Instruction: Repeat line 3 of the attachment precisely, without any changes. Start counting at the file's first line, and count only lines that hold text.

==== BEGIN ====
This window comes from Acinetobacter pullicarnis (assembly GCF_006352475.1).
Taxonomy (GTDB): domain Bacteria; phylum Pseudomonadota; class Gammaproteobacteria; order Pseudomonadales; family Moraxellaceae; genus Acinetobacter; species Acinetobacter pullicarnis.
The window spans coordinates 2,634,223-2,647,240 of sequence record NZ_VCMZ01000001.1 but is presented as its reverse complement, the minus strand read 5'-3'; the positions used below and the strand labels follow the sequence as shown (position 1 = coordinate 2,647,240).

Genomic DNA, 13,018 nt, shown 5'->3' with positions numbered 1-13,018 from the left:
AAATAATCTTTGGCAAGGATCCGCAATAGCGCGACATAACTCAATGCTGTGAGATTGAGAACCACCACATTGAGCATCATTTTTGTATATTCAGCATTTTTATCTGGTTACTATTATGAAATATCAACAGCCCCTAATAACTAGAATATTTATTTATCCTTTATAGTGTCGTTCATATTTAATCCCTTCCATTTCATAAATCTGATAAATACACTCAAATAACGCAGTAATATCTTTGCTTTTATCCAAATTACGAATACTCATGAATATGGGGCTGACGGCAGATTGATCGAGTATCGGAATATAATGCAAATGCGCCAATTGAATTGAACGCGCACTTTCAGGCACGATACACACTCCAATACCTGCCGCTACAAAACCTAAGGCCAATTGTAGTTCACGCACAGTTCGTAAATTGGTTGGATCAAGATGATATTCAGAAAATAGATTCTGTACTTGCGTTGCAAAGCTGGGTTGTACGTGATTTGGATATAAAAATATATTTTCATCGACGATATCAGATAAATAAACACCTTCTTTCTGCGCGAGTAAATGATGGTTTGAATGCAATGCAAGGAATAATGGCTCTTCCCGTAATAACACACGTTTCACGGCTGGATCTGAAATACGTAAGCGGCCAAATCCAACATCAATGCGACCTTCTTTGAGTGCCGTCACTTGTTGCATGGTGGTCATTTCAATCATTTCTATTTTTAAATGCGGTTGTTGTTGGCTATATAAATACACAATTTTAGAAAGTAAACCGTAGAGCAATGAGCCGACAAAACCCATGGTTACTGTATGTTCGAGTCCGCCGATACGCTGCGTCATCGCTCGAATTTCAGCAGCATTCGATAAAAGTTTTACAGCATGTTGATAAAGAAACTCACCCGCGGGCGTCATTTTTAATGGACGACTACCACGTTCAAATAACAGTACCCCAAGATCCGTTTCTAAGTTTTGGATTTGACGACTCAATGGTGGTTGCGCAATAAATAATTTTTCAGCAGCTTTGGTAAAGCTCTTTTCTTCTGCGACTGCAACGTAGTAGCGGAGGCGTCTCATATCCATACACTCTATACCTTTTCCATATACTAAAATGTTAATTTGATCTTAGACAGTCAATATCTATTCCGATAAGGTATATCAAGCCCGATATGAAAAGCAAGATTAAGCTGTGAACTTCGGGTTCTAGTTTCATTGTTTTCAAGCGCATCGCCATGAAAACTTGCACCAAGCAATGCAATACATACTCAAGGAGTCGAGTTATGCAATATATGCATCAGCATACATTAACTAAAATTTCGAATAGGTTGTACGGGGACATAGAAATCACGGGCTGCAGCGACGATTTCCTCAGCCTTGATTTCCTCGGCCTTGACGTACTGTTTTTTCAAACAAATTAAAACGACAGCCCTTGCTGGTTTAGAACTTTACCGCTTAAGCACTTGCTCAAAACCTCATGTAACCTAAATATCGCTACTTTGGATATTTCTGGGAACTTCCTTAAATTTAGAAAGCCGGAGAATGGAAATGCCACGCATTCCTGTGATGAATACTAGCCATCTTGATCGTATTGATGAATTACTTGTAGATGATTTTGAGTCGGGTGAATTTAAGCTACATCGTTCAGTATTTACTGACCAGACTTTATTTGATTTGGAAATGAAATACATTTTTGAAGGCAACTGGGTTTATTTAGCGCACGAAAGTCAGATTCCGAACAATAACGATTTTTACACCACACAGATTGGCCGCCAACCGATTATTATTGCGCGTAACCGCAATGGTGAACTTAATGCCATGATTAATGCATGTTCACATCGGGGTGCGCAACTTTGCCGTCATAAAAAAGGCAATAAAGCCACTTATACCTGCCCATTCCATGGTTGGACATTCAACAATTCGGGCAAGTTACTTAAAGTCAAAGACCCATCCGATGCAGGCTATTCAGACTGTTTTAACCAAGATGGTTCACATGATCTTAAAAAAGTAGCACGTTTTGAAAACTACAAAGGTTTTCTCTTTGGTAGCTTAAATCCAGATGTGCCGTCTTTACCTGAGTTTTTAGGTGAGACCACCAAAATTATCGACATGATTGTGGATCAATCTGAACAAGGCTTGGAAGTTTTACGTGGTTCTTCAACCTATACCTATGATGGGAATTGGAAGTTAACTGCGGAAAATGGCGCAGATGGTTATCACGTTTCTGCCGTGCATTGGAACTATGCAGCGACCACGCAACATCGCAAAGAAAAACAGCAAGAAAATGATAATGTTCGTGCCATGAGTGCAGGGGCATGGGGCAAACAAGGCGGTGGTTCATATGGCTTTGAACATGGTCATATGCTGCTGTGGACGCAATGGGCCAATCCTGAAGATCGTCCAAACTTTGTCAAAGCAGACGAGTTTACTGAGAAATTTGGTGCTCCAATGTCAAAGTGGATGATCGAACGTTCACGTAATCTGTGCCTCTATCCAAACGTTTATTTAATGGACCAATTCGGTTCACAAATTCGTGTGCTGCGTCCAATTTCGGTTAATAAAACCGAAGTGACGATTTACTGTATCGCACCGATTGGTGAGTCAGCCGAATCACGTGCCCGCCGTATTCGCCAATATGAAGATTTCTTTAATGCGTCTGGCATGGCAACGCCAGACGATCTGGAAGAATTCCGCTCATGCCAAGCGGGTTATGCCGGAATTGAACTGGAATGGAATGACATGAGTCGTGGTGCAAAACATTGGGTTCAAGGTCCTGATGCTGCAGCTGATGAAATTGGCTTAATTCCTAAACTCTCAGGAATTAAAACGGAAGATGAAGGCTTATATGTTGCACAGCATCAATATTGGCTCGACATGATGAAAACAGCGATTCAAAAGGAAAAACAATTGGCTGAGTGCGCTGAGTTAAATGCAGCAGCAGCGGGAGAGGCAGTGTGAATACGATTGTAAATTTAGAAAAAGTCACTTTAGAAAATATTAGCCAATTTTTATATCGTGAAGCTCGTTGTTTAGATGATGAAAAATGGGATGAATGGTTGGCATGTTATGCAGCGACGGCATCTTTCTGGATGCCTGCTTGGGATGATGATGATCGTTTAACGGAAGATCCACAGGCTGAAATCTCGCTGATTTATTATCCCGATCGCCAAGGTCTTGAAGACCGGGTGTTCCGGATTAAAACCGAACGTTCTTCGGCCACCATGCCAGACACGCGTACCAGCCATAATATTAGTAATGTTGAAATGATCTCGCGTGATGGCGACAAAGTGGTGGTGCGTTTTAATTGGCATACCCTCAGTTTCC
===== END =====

The window spans coordinates 2,634,223-2,647,240 of sequence record NZ_VCMZ01000001.1 but is presented as its reverse complement, the minus strand read 5'-3'; the positions used below and the strand labels follow the sequence as shown (position 1 = coordinate 2,647,240).